In June 2022, during the full-scale war, a Kronstadt manager mentioned that the new plant in Dubna was actively hiring staff to "ramp up production" to meet orders. This expansion of drone production is a direct response to the intensification of the conflict, as before 2022, Russia mainly produced UAVs for export. The ongoing war has driven Russia to significantly expand production to meet its military requirements.
Russia is preparing for a prolonged war
There are also instances where the Russian government openly reports on the establishment of new military-industrial plants. For example, in October of the same year, Russian Defense Minister Sergei Shoigu participated in a ceremony marking the handover of a building for the future Almaz-Antey missile plant, which would manufacture air defense systems.
Former Italmas shopping center. Image: Schemes, Radio Liberty
Additionally, Zala Aero, a subsidiary of the Kalashnikov Concern, repurposed the Italmas shopping center in Izhevsk to produce Lancet barrage munitions in January 2023. Vladimir Putin visited this facility in September 2023. Notably, the American Institute for the Study of War reported that Russia has begun using new attack drones referred to as "Italmas" in conjunction with Iranian Shahed-136/139 drones.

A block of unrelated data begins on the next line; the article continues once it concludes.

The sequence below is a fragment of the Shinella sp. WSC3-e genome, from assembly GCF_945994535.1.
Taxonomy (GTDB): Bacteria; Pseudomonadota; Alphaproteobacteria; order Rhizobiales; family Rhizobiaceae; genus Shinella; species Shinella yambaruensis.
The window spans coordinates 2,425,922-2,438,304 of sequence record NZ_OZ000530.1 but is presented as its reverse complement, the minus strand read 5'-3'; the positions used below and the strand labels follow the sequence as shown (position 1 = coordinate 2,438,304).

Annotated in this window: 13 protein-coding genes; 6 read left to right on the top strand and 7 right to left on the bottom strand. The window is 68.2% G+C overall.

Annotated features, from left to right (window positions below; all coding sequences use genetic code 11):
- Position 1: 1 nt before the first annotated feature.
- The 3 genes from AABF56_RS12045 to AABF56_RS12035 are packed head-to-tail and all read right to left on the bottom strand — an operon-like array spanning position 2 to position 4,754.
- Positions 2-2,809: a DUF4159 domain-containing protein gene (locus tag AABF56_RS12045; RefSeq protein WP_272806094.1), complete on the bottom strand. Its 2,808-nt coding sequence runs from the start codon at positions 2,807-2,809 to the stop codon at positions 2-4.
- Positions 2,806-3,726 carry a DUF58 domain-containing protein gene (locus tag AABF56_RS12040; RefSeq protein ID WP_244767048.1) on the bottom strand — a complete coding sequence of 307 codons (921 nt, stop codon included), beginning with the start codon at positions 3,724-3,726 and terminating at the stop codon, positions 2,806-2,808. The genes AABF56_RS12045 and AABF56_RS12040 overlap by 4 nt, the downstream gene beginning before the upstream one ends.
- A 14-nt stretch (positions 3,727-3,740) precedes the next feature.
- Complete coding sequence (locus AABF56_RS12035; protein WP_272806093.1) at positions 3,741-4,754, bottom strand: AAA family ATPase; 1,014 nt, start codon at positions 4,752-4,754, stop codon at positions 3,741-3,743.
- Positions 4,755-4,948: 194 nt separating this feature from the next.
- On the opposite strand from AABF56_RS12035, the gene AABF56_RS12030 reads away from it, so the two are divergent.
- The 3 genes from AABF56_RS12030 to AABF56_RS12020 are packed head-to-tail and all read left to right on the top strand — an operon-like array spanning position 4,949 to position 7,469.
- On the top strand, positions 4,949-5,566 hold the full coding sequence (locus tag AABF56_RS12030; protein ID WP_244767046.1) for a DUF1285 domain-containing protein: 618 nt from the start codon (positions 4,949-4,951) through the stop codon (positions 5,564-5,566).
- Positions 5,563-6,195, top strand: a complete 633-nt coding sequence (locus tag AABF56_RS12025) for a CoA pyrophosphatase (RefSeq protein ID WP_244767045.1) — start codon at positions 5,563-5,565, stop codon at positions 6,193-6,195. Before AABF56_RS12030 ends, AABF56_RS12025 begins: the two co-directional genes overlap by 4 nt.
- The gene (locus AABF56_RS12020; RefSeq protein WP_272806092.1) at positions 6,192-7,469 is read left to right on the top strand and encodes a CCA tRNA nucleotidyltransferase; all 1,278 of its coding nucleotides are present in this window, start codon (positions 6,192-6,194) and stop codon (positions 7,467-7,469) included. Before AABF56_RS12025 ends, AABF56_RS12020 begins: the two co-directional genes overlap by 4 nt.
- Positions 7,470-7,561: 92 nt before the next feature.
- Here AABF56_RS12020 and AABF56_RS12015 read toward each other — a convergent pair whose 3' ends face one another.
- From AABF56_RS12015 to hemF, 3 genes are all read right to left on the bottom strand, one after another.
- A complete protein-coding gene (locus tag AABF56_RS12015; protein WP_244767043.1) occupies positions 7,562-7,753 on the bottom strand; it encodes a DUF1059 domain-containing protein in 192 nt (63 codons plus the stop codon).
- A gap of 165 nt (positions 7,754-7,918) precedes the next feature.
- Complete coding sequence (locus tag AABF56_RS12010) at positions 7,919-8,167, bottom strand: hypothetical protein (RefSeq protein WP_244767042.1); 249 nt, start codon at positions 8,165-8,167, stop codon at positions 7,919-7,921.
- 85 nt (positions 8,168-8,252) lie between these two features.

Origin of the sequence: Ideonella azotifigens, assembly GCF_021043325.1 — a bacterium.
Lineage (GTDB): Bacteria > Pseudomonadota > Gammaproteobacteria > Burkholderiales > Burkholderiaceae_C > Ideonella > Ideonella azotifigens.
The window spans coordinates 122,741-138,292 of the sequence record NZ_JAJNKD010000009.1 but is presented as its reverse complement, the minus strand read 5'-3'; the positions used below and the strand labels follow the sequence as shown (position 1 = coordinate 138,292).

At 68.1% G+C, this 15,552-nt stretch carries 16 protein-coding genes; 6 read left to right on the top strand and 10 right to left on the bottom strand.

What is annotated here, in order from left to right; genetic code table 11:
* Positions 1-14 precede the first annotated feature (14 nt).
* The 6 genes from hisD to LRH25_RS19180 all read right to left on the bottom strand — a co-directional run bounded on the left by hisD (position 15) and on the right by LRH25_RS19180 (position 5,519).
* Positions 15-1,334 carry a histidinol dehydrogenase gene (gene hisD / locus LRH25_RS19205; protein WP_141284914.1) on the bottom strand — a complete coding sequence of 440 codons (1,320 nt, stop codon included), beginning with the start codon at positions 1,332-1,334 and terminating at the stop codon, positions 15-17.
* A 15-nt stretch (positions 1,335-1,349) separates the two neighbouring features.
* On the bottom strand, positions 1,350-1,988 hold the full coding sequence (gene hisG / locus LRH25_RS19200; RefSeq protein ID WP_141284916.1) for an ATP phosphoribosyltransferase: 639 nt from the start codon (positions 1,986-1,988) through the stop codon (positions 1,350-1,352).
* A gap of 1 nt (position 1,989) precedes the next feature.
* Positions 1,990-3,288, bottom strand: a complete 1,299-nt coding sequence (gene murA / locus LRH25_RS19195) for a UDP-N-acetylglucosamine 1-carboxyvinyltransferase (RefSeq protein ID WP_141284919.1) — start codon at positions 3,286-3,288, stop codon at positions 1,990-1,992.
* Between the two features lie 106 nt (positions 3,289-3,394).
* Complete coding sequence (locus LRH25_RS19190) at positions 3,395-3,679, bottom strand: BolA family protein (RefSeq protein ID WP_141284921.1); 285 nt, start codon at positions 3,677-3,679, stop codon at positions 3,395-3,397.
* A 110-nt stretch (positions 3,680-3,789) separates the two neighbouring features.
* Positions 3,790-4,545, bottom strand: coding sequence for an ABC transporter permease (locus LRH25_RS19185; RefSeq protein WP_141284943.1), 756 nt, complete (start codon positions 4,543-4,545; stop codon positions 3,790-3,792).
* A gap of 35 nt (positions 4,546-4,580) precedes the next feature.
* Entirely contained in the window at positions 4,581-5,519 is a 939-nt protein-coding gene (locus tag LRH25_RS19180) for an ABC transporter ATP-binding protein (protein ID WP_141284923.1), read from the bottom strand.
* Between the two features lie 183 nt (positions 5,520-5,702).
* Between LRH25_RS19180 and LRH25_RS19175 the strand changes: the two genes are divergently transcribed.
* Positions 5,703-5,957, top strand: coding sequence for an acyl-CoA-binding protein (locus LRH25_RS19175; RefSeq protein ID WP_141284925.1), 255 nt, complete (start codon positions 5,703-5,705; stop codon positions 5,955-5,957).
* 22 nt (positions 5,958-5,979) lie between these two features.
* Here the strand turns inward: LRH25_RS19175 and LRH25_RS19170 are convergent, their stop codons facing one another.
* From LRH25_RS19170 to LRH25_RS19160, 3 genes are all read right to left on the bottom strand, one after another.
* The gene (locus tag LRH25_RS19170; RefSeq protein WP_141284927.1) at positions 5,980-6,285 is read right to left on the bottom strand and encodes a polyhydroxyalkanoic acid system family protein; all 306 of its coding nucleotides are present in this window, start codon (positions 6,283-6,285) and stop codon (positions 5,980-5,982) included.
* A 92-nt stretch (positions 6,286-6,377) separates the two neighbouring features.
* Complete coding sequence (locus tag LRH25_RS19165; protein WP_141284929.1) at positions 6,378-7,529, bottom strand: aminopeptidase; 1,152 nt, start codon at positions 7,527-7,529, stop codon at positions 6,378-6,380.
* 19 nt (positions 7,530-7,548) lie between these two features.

Military experts believe that the active development of military plants throughout Russia is a reflection of the Russian leadership's commitment to continuing the war for the foreseeable future. The country is investing significant resources in the development of its military-industrial complex, signaling its preparedness for a prolonged conflict.
It's worth highlighting that British intelligence reports indicate a substantial increase in planned defense spending for 2024, with a 68% rise compared to the 2023 budget. This suggests Russia's determination to strengthen its military capabilities in the face of an enduring conflict scenario.